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Launch of the Far-Infrared (FIR) Great Observatory

The Far-Infrared (FIR) Great Observatory is the second in a trio of next-generation space telescopes planned by NASA. Launched in 2047, it follows the earlier Habitable Worlds Observatory (HWO) that began operations in 2041.

As its name suggests, the FIR observatory is designed to study astronomical phenomena at far-infrared wavelengths – which are outside the ultraviolet, visible, and near-infrared capabilities of the HWO. It functions as the long-awaited successor to the Spitzer Space Telescope, which had a mission duration of 17 years from 2003 until 2020. Its final design is based partly on an earlier concept known as the Origins Space Telescope.**

While the HWO is focused on the direct imaging of Earth-like planets, the FIR observatory is targeted primarily at galaxies, black holes, molecular clouds and proto-planetary disks. One of its major science objectives is to investigate supermassive black holes – which lurk at the centre of most galaxies – and how they influence star formation. It can use far-infrared spectroscopy to penetrate the dust and gas surrounding these objects, revealing specific spectral lines related to star formation and feedback from black hole winds.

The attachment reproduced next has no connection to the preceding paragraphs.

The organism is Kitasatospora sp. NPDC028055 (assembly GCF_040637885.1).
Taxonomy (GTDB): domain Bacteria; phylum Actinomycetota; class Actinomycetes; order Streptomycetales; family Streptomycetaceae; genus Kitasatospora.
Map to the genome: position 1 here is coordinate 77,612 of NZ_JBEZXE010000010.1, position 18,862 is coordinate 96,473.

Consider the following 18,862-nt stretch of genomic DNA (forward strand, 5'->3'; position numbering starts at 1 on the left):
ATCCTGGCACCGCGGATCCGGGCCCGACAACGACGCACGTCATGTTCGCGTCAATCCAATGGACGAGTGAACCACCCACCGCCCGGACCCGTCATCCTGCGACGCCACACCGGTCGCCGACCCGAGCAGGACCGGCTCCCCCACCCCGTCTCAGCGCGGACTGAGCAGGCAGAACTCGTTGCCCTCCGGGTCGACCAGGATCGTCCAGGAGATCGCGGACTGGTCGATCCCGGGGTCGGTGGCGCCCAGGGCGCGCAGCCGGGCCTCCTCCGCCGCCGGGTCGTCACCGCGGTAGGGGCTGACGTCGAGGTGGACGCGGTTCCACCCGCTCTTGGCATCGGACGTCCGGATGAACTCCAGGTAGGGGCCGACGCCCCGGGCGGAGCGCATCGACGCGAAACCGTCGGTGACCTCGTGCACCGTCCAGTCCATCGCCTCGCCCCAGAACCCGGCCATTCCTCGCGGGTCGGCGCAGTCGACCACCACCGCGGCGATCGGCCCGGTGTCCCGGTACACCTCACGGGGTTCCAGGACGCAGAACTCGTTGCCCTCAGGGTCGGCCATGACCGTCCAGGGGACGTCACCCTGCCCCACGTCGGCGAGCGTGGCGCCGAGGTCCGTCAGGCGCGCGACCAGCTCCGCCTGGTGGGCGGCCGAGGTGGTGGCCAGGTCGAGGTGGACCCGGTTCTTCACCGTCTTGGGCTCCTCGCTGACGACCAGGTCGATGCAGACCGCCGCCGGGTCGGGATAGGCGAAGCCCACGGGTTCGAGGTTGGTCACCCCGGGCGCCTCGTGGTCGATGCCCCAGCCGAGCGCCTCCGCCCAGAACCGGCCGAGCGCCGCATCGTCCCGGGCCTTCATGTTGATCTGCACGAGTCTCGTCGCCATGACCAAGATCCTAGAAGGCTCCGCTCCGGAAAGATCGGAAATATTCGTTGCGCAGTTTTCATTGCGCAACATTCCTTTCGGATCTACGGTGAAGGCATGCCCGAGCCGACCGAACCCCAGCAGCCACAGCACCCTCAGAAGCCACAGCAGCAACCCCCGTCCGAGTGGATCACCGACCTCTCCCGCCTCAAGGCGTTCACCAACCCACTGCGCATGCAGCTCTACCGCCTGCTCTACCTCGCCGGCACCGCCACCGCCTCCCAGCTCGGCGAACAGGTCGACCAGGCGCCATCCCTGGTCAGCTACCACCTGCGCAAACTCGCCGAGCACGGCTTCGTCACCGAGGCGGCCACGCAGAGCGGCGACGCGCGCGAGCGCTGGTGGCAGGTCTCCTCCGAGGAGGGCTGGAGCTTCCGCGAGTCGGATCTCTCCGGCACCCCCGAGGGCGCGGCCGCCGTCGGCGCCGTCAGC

It also traces the journey of water from molecular clouds to proto-planetary disks, providing major insights into the formation of new planetary systems and how life-bearing exoplanets form. This improves the understanding of Earth and its early history too.

Additionally, the FIR generates a near-complete census of the outer Solar System, using its far-infrared capabilities to reveal some of the last remaining undiscovered minor planets beyond Pluto.

Astronomers using the FIR can collaborate with teams using the HWO – and researchers at major new ground-based facilities too, such as the Thirty Metre and Giant Magellan Telescope – to combine and refine their measurements. In studies of exoplanets, for example, the FIR can help to confirm temperatures, atmospheric compositions, and chemical ingredients for life.

The instruments on the FIR observatory are at the cutting edge of astrophysics, with up to 1,000 times the sensitivity and resolution of any previous telescope operating in far-infrared wavelengths. Following the HWO and FIR, a third and final mission in the New Great Observatory series is launched with X-ray capability, beginning science operations a few years later in 2051.* This generation of space telescopes remains in service until the 2070s.*


far infrared space telescope 2040s



Fully autonomous, intelligent military aircraft

Most of today's jet fighters are now entirely computer controlled. These unmanned planes have fully autonomous capability from the moment they take off, to the moment they land. A combination of strong AI, swarming behaviour and hypersonic technology is employed to create near-instantaneous effects throughout the battlespace.*